U.S. Commercial Real Estate Market Expects Growth

U.S. commercial real estate executives are aggressively confident on industrial, infrastructure and multi-family asset classes in 2017. This conclusion comes from 2017 Real Confidence Executive Index, a survey recently released by Altus Group, a consultant company for large commercial developments, in collaboration with the National Association of Real Estate Investment Trusts and the National Council of Real Estate Investment Fiduciaries.

The tax cuts and increased spending promised by the new Trump administration are expected to strengthen the commercial real estate market in 2017. Richard Kalvoda, of Altus Group says that the U.S. transition of government has prompted expectations in the industrial and infrastructure sectors and that his company is seeing this impact in the survey results.

The Real Confidence Executive Index survey asked industry leading C-suite level CRE decision makers on how they would allocate a theoretical $1 billion in commercial real estate investments to get the best returns for 2017. The Index is based on these allocations and represents a total theoretical investment of $65 billion in a variety of commercial real estate investment opportunities. The 2017 index saw 43% of the total capital allocated to direct real estate investments or private equity, followed by 30% to public equity, commonly known as REITs. On the debt side, private debt received a 20% allocation while public debt received 7%.

Industrial Sector Preferred Asset Type For Investment

The industrial sector is believed to be the greatest beneficiary of the changes expected to come from Trump administration. It received the highest allocation in both public and private equity selections with a 40% year-over-year increase in industrial from the private equity selections and a 61% increase in industrial from the REIT side when compared to the 2016 survey.

For private equity, the West received the highest industrial allocation at 38%. The East received 34%, which represents a 108% increase over 2016.

The survey also reveals multi-family remains a stable asset class as it was the second investment choice among respondents in both private equity and REITs. Dropping from its first place spot in 2016, the year-over-year allocation increase was minimal in the REIT sector, but up 17% in private equity. Altus Group says that the continued rental demand, along with the challenging consumer lending environment, contributes to the expected stability of this asset class in 2017.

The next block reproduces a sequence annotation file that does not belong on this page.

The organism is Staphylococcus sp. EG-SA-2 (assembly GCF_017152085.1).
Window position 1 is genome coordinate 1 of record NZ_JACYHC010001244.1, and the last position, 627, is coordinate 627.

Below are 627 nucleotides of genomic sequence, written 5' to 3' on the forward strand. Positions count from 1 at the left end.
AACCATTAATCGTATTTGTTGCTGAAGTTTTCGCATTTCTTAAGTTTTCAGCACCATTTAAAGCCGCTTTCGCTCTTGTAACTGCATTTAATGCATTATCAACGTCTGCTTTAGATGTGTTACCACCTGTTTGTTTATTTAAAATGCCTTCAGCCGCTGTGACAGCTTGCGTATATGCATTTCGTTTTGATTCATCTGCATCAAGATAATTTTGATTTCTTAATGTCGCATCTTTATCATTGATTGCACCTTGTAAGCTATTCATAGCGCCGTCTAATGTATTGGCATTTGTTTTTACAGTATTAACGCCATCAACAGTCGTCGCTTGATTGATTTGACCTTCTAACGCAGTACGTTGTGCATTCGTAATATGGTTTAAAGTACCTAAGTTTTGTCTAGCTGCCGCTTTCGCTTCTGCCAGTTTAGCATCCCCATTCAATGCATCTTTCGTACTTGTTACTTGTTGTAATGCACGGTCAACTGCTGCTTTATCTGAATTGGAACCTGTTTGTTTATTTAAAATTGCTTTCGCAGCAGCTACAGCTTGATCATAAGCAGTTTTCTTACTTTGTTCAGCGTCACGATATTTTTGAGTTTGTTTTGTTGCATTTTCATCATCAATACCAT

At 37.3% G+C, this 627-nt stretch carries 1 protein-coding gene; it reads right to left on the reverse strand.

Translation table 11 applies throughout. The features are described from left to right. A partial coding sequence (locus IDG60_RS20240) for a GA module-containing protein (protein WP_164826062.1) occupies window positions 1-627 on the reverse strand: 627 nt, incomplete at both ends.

Key Highlights from the Real Confidence Executive Index

  1. Allocations to the infrastructure sector grew by 216% from the 2016 survey, driven by the anticipation of major infrastructure projects under Trump administration.
  2. Portfolio diversification was a key trend as only 8% of the respondents put all $1 billion into one quadrant which included two all-REIT portfolios and three all-private equity portfolios suggesting market volatility and uncertain political expectations played a role in the allocations with investors choosing to minimize risk factors.
  3. While respondents in the survey still preferred direct private equity CRE investments in the West, the East-West allocation gap tightened with the West representing only 5% more over the East, supported by an allocation increase of almost 20% year-over-year in the East and a 15% decrease in the West.
  4. Private debt financing had a significant increase, up 52% over last year. Investment interest in public debt also grew with a focus on CMBS – AAA securities which were up over 20% compared to the 2016 survey.

One of the survey participants, Mike Miles at Guggenheim Real Estate, LLC says that the survey results demonstrate a large overweight allocation to the industrial sector, while the potential issues with retail, apartments and office are real and very apparent”. According to him the potential issues with the industrial sector are less apparent at this time. A potential change in trade policy expected from Trump administration would impact on this sector, causing a shift in both the type and location of the most desired industrial assets.